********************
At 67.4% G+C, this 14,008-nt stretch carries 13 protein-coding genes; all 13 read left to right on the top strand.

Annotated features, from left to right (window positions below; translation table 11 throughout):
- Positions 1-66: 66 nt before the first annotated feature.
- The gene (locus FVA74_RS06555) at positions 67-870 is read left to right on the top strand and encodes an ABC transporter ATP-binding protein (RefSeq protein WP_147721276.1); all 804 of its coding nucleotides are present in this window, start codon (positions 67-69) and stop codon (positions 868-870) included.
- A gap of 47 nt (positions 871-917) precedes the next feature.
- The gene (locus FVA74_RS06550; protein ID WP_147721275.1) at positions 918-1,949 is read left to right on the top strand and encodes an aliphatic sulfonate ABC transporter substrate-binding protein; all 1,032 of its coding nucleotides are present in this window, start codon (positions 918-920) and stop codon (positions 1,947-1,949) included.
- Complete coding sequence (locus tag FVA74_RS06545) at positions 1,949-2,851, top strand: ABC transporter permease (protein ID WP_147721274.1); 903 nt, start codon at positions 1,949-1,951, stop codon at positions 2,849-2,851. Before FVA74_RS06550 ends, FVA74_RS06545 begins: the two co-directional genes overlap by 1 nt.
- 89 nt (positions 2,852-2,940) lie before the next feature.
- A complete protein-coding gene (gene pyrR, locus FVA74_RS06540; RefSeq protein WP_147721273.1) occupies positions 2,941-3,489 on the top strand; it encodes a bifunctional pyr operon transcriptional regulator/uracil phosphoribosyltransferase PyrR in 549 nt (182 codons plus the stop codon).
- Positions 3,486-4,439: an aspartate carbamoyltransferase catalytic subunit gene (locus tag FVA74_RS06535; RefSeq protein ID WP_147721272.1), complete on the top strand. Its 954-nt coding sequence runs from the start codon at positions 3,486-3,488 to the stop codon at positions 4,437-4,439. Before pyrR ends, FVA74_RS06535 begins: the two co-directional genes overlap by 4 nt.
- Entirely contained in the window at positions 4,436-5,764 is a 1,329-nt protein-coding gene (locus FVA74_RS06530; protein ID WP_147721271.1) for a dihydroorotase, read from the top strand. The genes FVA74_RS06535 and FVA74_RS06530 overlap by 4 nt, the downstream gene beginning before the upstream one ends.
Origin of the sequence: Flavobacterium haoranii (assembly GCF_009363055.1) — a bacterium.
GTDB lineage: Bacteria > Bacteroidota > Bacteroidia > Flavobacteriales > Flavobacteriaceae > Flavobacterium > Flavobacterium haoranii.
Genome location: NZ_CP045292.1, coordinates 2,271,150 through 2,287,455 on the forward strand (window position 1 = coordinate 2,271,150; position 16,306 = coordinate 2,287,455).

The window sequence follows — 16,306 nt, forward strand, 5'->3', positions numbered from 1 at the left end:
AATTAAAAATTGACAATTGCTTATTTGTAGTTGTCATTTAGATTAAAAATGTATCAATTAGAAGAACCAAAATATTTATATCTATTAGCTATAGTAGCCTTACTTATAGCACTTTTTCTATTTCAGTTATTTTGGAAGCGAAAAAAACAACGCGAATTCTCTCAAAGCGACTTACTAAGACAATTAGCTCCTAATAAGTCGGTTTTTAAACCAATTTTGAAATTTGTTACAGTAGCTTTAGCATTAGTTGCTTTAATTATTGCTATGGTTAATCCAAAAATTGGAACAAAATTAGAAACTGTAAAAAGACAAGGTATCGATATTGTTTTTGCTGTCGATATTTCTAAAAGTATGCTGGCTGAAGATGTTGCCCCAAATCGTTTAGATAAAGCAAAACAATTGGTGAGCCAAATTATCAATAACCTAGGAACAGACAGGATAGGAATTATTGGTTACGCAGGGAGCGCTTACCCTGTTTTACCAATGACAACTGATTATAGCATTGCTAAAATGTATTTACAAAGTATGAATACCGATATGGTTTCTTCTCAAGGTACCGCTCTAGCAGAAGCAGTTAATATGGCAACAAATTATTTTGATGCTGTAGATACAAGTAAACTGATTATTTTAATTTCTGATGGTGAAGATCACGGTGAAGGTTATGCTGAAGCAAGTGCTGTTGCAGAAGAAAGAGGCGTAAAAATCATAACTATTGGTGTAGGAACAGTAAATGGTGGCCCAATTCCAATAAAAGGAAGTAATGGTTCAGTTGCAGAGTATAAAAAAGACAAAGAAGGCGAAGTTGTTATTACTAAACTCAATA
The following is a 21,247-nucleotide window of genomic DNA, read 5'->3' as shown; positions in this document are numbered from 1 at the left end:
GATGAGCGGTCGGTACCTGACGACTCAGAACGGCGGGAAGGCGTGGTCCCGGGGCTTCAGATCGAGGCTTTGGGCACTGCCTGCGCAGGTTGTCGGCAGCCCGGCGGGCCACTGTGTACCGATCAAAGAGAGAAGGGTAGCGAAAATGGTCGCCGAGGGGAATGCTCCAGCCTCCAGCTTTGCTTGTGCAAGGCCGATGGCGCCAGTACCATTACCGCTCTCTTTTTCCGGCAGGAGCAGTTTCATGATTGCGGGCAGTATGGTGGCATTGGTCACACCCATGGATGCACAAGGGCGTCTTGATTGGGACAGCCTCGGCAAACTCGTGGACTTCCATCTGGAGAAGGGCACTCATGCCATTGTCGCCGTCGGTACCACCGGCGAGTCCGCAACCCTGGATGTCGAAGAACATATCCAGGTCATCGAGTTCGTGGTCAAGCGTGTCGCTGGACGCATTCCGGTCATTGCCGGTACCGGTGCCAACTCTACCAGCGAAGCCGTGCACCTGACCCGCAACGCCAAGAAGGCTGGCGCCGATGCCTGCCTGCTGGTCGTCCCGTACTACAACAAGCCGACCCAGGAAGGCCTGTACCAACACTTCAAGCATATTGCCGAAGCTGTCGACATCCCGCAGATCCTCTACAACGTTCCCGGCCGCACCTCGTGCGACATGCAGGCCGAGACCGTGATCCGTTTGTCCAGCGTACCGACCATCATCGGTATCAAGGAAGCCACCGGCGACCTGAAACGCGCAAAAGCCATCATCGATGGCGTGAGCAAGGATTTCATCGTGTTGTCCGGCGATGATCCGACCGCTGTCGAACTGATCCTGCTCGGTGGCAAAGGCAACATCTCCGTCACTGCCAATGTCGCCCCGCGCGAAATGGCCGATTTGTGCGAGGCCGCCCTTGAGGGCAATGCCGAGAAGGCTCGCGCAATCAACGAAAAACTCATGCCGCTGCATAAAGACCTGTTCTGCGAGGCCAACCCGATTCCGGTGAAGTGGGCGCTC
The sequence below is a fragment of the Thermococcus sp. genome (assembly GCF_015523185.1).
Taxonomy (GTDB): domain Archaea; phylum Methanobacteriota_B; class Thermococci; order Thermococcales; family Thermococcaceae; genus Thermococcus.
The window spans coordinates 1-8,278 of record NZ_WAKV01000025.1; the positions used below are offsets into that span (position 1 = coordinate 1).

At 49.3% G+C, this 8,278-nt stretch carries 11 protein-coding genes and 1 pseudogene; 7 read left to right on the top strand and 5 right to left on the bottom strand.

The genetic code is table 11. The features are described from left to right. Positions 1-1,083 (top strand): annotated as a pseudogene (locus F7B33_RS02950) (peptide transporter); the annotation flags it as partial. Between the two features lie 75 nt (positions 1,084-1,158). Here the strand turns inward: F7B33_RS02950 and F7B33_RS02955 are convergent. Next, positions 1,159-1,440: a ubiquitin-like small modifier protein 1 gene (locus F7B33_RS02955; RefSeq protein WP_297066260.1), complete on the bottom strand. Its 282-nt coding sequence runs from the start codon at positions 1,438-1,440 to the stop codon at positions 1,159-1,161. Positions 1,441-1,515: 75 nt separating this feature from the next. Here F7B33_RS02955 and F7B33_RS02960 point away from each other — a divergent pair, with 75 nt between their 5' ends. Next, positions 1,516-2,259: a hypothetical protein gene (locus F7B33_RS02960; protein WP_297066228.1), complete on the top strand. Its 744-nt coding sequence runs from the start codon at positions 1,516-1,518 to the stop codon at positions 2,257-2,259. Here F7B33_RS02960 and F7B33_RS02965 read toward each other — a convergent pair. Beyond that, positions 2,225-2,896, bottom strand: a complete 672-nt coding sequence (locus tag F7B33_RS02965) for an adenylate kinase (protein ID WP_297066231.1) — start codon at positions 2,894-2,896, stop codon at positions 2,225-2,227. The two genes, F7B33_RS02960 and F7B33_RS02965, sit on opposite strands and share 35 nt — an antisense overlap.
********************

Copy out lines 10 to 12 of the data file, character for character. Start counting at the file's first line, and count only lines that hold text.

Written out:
- Positions 3,486-4,439: an aspartate carbamoyltransferase catalytic subunit gene (locus tag FVA74_RS06535; RefSeq protein ID WP_147721272.1), complete on the top strand. Its 954-nt coding sequence runs from the start codon at positions 3,486-3,488 to the stop codon at positions 4,437-4,439. Before pyrR ends, FVA74_RS06535 begins: the two co-directional genes overlap by 4 nt.
- Entirely contained in the window at positions 4,436-5,764 is a 1,329-nt protein-coding gene (locus FVA74_RS06530; protein ID WP_147721271.1) for a dihydroorotase, read from the top strand. The genes FVA74_RS06535 and FVA74_RS06530 overlap by 4 nt, the downstream gene beginning before the upstream one ends.
Origin of the sequence: Flavobacterium haoranii (assembly GCF_009363055.1) — a bacterium.